The show in Djibouti was not great. The setting could not have been more beautiful: an open stage with the waves of the Red Sea folding in behind, the sun going down before. But it was on the edge of the hotel compound, and the pleasures of this gilded cage were wearing thin. There had been little or no marketing, and with half an hour to go there was not much sign of an audience. I wandered around the cavernous marble-ceilinged hotel foyer picking up a few lost souls looking for the show, then positioned myself behind the airport-style security at the front door to steer the few people allowed in towards our temporary theatre. Thankfully a group of students arrived to give us some contact with the locality. When we settled, there were only about 120 people – a bewildering mix of a few ex-pats, some financiers from the hotel, a smattering of Special Forces, a sprinkling of Djiboutians and the students. The posh locals seemed more inter­ested in the table of drinks than Hamlet, and seemed a little put out they had to watch the show; the students seemed keen to sneak behind the toilet and have a smoke or snog each other. Bizarrely the Special Forces contingent seemed quite into it.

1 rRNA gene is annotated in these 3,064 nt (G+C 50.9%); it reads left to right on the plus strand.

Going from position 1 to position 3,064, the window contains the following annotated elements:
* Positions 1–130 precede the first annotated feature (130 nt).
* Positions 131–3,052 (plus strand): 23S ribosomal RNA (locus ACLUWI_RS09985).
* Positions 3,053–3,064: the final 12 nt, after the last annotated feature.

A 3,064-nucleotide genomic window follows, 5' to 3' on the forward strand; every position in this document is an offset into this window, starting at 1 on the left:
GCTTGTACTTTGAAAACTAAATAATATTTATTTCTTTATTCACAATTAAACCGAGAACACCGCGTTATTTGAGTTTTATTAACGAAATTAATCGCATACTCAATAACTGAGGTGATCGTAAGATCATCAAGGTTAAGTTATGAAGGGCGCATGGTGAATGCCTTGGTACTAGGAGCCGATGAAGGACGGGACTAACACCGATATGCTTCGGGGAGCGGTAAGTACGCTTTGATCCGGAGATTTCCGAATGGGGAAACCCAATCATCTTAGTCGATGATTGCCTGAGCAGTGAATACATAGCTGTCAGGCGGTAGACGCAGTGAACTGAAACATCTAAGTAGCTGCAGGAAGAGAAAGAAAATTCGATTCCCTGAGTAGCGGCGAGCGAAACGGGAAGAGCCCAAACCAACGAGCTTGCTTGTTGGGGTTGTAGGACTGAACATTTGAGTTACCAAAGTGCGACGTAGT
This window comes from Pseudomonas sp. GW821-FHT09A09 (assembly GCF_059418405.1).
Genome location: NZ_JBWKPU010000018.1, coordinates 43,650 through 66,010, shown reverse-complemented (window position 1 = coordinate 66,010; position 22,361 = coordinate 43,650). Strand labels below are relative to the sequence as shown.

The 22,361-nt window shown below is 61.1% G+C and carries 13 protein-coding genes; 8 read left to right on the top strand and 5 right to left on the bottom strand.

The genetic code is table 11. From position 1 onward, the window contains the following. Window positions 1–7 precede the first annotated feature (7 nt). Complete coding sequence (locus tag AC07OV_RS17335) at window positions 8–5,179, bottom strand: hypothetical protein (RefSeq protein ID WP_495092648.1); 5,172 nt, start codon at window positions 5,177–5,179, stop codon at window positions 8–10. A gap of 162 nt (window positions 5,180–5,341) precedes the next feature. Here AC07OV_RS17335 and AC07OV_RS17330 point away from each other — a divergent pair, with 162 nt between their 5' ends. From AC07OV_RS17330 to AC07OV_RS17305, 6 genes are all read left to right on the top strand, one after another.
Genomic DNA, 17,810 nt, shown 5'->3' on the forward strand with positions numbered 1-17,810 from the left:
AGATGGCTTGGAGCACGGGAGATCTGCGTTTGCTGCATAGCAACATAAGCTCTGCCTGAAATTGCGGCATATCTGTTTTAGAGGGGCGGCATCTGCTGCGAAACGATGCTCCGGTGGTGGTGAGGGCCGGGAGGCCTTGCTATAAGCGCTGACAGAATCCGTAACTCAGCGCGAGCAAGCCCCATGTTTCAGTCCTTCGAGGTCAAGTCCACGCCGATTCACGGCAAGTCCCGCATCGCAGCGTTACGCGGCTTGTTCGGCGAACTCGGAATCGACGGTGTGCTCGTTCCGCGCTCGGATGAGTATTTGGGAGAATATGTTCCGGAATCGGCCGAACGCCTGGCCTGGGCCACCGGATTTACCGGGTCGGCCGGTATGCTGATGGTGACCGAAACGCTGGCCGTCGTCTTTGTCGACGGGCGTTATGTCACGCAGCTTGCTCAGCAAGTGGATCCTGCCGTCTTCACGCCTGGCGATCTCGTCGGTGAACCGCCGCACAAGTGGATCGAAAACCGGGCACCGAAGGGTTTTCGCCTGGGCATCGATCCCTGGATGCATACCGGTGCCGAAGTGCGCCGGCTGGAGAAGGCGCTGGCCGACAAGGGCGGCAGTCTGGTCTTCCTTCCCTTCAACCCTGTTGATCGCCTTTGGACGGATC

Things got decidedly odder later. Our host was keen that we join him in his home after the show. He had issued the invitation during the monologue the day before, and had rung twice to confirm it. Having enjoyed his company, many of us were keen, and he hung around afterwards, being generous with compliments, and watching as we dismantled the set. We then set out in two vans and drove to a diplomatic area near the hotel, where we found large residence after large residence, each surrounded by a high white wall, each white wall enclosing palatial emptiness. The streets were deserted. No cars, no people. On a distant hill, we saw the city of Djibouti, a tumbling metropolis of houses and life. Here there was emptiness and silence. It was all manicured and elegant in the desert night air, but felt like a zombie film before the zombies show up. We swung through heavy iron gates into our host’s residence, a cool white building set in a cool white compound. A string of buildings created a quad, on one side of which was his home, beyond his very own infinity pool, and beyond that a long private beach leading down to the sea. Paradise but again eerily empty.